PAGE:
Cook County will stop prosecuting some traffic offenses

From the Chicago Tribune:

Citing a lack of personnel, the Cook County state’s attorney’s office plans to stop prosecuting certain traffic offenses, a top county official said.

Under a policy expected to take effect later this year, the state’s attorney’s office will not prosecute people accused of driving on licenses that have been suspended or revoked for financial reasons — such as failure to pay child support, tolls or parking tickets.

Instead, individual cities will have the option to prosecute those violations.

“We are in a triage mode, and we can’t continue to do what we were doing 10 years ago with 30 percent less resources,” Eric Sussman, the first assistant state’s attorney, told the Tribune on Wednesday…

In the new policy on traffic cases, Cook County prosecutors will continue to handle cases in which a driver’s license was invalidated because of more serious crimes, such as DUI, fleeing a police officer and reckless homicide.

In addition, the new traffic policy raises the bar for felony charges against people who cause serious car crashes while their licenses were revoked for financial reasons.

Under current law, a driver’s license-related misdemeanor charge can be upgraded to a felony if the driver causes a serious car crash and has one prior conviction for driving on an invalidated license.

Under the new policy, the state’s attorney’s office would upgrade those charges only if the defendant has five or more convictions for driving on a revoked or suspended license, if the license was taken away for money-related reasons.

Utah lowers DUI legal limit to 0.05

Utah is about to become the first state in the nation to lower its DUI “legal limit” to 0.05 BAC, which would put it in line with most other countries and the NTSB’s 2013 recommendation.

The Utah legislature passed the law this week and the Governor is expected to sign it.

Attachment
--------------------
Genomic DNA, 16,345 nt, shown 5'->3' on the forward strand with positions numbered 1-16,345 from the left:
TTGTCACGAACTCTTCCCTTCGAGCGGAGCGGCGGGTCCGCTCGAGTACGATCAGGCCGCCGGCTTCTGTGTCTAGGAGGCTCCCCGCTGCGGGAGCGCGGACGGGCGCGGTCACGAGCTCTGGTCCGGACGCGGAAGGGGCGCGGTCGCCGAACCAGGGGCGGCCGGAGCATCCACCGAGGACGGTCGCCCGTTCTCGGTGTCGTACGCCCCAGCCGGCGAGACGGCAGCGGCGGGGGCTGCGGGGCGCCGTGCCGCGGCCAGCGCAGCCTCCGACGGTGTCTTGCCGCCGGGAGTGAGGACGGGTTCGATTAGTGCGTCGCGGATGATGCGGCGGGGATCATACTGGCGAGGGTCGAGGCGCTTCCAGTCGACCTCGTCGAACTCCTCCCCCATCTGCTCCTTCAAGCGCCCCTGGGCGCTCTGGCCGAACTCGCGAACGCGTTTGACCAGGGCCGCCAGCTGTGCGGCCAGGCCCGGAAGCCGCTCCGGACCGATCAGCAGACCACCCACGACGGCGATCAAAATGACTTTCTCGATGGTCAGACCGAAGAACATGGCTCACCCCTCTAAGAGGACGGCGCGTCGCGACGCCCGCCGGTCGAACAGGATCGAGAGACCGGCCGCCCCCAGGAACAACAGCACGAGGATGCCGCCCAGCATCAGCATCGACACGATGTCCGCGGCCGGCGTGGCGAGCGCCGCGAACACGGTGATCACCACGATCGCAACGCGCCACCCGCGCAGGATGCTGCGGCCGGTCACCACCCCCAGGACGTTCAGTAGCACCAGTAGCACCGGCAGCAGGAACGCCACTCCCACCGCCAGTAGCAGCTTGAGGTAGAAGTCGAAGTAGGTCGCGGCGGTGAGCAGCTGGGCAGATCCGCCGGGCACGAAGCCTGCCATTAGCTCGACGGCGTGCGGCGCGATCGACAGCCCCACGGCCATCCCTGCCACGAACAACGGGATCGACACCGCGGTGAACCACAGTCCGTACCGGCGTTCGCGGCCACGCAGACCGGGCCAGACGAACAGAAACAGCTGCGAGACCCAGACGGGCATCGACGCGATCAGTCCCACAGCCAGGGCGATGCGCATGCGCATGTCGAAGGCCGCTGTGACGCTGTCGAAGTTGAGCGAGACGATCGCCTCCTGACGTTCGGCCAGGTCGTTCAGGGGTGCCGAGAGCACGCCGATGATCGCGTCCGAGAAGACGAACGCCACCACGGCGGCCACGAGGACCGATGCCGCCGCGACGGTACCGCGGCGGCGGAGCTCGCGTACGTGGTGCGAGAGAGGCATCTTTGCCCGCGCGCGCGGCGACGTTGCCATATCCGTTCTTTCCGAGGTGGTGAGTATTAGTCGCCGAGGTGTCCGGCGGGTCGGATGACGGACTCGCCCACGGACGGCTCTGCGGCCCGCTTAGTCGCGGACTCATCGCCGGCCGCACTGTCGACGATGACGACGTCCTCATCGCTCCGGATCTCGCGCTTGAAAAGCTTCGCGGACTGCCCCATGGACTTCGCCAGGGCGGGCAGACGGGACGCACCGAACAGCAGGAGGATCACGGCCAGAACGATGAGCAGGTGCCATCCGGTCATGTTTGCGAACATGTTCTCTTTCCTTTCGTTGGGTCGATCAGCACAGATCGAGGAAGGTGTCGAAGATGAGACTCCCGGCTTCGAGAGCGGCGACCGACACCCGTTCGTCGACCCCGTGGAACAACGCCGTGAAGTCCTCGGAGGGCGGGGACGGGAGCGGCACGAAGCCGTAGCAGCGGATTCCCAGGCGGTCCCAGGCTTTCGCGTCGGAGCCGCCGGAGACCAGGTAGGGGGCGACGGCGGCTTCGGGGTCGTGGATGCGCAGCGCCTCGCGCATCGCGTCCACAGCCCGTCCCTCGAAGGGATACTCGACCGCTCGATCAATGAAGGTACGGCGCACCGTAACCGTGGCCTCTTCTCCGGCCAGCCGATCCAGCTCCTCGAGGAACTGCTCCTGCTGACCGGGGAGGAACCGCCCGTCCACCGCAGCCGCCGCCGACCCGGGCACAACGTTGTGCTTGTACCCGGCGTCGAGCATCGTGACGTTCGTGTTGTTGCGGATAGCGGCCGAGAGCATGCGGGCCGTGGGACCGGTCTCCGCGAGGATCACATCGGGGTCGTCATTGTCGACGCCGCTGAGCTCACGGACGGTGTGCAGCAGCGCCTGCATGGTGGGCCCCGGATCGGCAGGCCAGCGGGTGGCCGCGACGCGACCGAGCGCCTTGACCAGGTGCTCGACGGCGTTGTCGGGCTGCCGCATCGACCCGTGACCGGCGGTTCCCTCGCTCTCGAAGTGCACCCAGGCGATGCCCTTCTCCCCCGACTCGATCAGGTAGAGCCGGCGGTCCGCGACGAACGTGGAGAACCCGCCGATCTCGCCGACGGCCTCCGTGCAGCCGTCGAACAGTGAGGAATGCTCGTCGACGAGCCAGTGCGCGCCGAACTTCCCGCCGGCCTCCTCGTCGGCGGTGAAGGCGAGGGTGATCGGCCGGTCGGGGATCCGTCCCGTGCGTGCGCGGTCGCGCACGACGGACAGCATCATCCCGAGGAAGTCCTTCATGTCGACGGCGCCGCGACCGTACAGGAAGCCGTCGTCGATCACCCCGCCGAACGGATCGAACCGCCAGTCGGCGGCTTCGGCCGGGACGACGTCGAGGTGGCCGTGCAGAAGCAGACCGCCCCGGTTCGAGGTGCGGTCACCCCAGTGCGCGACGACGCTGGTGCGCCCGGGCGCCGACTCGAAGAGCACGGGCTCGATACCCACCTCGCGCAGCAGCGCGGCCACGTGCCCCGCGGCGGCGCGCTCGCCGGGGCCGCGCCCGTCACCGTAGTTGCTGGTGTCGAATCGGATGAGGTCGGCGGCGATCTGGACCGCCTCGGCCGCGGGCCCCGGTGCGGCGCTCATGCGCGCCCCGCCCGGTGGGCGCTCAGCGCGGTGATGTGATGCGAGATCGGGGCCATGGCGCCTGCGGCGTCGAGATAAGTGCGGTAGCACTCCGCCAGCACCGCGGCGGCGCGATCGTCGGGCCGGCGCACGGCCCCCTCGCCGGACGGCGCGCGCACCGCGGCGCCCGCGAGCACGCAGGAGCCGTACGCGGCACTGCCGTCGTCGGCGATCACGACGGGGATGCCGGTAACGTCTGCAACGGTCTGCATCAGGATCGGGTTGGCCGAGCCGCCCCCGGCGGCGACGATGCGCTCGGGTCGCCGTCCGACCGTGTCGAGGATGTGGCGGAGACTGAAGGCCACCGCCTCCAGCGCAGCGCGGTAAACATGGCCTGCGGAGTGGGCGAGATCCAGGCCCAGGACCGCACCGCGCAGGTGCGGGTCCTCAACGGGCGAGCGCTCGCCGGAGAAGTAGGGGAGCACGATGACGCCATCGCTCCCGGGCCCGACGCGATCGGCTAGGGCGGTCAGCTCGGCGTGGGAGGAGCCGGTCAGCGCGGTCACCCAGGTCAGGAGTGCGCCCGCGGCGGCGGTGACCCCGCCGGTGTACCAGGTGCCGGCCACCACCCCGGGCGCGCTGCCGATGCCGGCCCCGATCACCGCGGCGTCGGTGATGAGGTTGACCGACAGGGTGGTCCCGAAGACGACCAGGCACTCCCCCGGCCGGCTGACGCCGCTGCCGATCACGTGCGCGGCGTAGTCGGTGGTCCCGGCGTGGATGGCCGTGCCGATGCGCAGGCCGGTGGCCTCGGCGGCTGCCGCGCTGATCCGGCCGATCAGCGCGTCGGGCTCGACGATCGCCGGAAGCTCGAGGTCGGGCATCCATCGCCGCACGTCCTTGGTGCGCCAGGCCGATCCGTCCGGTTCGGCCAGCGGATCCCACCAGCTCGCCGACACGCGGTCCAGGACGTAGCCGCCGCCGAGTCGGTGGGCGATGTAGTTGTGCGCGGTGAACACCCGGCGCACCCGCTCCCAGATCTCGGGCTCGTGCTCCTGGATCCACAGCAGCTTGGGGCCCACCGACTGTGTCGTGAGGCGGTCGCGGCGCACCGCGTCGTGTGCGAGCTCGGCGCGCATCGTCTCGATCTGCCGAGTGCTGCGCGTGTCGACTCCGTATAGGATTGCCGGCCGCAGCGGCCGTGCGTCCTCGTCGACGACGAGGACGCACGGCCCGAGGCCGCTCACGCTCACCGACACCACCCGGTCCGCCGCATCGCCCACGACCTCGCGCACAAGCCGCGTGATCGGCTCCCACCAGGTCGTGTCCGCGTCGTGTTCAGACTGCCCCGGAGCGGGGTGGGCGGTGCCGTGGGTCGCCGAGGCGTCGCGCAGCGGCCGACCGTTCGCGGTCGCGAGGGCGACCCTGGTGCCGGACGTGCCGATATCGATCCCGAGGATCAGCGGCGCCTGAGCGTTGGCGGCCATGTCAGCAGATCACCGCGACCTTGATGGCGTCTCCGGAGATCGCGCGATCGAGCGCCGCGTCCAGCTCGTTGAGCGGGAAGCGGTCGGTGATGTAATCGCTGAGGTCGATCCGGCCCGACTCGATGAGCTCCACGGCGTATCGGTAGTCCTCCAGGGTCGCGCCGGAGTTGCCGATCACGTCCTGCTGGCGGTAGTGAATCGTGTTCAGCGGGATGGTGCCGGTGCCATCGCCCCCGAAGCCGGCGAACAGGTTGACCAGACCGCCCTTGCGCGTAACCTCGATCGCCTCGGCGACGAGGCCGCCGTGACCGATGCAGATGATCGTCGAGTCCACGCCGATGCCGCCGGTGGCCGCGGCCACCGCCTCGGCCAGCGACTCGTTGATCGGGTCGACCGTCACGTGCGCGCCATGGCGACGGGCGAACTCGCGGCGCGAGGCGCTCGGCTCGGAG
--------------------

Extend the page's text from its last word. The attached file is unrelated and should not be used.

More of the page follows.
Utah has never been an alcohol friendly state, so it is not surprising that it is the first state to pass this type of legislation.  I suspect that other states will follow its lead, but it may take a while. On the other hand,  I do not expect the current Congress to force the states to lower their limit by conditioning receipt of Federal highway funds on doing so (as it did previously to get the states to lower their BAC limits to 0.08 and raise drinking ages to 21).

Going to a 0.05 standard is getting very close to a zero tolerance, “don’t drink and drive” standard, as opposed to our current tolerance for some alcohol consumption so long as the person is not impaired.

What do you think?

In Illinois, a fourth DUI is a mandatory minimum three years in prison

There was a story in today’s Chicago Tribune about a 52 year old Naperville woman who was sentenced to three years in prison for her fourth DUI.

She was not involved in an accident.  It sounds like she was being cooperative with the police.  She consented to a breath test.

Unlike a certain well-publicized case where a drunk driver killed a bicyclist and received only ten days in jail, this woman is going to prison.

This was not a case of a judge being harsh.  Actually, the judge was being lenient.  This drunk driver received the mandatory minimum sentence.

In Illinois, a fourth DUI is a Class 2 felony, punishable from three to seven years.  Probation is not permitted in such a case (on the other hand, probation is allowed in DUI death cases when there is “exceptional circumstances”).

Here is the relevant section of the DUI statute (625 ILCS 5/11-501(d)(2)(C)):

A fourth violation of this Section or a similar
    
provision is a Class 2 felony, for which a sentence of probation or conditional discharge may not be imposed.